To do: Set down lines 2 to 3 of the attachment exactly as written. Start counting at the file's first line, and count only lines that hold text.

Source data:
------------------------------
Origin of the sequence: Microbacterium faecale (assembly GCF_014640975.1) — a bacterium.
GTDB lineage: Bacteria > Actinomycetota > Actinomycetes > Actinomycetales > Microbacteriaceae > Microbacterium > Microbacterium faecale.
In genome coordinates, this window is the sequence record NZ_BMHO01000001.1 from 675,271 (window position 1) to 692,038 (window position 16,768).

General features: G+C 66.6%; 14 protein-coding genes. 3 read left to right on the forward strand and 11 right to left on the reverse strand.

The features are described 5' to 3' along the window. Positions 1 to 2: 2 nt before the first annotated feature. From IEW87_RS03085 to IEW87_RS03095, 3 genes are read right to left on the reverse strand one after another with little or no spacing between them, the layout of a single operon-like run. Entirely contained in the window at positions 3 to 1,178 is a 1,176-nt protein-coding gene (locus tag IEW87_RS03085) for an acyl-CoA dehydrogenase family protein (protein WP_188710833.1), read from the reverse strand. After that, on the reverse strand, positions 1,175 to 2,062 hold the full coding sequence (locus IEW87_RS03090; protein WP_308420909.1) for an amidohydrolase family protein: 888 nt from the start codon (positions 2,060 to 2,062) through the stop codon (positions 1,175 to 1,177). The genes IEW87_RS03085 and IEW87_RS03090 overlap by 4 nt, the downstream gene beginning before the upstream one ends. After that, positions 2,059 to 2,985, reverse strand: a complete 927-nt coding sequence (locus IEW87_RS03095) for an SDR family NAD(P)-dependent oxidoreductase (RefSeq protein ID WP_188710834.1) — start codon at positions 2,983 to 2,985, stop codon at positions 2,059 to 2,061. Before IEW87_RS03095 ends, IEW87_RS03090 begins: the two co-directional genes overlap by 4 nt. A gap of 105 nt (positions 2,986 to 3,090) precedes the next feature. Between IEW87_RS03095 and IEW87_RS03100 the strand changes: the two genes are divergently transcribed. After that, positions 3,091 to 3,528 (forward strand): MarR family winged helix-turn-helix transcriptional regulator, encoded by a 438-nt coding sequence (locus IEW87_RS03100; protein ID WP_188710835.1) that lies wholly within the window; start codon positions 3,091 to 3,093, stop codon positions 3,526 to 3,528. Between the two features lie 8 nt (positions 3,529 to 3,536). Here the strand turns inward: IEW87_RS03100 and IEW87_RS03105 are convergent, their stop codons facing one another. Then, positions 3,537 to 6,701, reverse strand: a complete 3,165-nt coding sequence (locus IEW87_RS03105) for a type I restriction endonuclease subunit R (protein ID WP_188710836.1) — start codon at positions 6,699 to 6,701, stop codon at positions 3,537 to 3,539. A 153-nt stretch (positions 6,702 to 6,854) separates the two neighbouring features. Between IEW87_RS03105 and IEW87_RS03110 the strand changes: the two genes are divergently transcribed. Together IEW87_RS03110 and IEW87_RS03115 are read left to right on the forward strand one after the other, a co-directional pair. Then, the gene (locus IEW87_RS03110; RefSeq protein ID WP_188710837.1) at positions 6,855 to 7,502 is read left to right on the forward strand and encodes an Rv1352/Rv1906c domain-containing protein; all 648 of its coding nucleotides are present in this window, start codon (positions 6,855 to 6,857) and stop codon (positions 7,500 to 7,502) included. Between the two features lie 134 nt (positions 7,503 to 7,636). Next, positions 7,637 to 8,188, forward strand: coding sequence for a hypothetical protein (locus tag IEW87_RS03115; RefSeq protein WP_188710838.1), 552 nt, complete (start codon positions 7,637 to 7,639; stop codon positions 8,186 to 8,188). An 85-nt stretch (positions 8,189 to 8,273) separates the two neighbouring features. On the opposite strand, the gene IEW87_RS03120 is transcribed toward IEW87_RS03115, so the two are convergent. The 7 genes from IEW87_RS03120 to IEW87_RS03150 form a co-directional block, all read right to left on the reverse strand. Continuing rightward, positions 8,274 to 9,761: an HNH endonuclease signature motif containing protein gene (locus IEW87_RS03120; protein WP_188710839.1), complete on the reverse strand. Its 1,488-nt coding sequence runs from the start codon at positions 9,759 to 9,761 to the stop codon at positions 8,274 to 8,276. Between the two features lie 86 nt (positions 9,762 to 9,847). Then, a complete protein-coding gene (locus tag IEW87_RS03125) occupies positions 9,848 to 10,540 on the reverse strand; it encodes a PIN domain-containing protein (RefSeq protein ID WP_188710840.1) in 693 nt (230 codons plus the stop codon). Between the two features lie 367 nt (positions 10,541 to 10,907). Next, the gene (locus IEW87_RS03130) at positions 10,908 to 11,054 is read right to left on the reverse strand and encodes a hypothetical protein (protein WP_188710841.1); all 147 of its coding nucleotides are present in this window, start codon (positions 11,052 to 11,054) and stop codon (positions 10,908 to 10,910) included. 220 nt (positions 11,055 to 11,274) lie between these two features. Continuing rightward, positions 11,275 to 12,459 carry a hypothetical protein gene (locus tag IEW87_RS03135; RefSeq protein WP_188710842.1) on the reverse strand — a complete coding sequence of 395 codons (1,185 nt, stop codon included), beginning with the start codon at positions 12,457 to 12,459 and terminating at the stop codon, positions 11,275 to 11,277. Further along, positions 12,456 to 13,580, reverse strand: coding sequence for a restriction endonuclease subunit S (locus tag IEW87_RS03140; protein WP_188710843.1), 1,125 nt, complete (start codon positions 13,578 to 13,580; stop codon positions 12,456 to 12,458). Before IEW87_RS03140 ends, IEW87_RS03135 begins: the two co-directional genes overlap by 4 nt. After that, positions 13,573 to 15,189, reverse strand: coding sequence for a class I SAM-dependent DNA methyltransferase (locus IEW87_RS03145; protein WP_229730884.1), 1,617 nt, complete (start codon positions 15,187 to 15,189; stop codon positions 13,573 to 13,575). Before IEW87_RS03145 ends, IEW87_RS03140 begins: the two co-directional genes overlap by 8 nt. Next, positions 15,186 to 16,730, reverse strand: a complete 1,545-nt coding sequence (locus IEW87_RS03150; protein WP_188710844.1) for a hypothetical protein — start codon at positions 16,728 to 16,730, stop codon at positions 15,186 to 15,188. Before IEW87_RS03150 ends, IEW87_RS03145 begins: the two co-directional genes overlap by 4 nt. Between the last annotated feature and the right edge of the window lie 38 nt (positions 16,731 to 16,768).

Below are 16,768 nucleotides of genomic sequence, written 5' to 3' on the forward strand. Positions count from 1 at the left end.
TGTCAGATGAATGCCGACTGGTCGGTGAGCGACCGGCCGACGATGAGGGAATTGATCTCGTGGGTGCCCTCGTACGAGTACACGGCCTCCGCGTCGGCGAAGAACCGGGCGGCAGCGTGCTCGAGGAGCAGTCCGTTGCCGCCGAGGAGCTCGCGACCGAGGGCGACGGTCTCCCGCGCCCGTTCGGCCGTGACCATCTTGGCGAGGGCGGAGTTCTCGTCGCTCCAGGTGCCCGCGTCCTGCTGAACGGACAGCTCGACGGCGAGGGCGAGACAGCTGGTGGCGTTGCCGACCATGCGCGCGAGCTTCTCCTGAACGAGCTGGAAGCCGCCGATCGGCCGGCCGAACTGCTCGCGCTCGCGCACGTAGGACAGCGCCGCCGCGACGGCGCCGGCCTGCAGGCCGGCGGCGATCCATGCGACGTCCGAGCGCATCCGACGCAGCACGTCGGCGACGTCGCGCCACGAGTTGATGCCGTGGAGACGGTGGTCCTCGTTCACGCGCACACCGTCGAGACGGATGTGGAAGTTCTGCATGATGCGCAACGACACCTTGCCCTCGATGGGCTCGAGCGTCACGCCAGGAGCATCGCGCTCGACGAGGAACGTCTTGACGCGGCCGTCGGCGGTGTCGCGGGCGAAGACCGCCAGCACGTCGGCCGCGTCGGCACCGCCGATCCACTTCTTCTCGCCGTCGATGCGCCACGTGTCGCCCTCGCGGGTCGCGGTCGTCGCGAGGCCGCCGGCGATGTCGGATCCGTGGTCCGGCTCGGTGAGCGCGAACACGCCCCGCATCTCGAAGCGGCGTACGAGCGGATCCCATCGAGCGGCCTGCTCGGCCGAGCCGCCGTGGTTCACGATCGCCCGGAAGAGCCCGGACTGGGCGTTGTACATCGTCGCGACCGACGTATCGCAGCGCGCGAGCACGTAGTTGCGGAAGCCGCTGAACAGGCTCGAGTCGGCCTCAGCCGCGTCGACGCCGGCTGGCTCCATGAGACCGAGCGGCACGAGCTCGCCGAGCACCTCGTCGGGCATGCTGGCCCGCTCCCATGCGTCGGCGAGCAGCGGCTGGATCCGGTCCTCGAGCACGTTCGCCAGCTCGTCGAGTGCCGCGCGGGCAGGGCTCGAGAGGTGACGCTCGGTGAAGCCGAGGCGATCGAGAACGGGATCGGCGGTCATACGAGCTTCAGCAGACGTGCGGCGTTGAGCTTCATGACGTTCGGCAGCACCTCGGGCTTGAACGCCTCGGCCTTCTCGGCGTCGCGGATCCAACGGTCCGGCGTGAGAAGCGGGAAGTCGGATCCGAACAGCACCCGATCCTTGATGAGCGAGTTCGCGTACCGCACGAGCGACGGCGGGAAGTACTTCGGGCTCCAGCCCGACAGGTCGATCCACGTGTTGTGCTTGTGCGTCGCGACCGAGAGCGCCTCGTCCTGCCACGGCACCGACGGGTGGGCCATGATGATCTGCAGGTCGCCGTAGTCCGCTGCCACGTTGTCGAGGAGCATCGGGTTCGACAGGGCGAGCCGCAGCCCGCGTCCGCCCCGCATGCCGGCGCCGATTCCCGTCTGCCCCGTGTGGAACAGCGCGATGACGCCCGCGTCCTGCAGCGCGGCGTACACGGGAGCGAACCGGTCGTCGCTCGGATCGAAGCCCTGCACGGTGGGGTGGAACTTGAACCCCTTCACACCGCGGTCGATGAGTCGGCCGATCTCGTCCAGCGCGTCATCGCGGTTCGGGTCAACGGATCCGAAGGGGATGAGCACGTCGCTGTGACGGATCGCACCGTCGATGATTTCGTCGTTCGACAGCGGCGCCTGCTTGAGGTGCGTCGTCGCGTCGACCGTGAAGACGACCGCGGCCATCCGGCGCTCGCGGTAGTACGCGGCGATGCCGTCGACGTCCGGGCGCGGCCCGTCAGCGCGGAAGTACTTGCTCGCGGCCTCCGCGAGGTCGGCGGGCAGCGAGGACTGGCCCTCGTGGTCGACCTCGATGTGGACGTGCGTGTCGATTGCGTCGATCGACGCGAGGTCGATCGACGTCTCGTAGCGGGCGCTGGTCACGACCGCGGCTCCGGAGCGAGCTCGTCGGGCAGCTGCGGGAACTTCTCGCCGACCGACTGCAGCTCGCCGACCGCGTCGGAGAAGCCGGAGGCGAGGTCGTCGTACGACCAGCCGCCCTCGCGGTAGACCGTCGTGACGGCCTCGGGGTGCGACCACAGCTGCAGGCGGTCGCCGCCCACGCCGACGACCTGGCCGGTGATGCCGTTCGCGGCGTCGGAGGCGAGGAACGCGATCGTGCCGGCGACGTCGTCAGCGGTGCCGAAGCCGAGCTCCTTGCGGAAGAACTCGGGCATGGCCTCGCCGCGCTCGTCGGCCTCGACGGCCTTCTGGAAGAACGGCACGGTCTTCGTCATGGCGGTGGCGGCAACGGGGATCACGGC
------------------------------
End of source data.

GTDB lineage: Bacteria > Actinomycetota > Actinomycetes > Actinomycetales > Microbacteriaceae > Microbacterium > Microbacterium faecale.
In genome coordinates, this window is the sequence record NZ_BMHO01000001.1 from 675,271 (window position 1) to 692,038 (window position 16,768).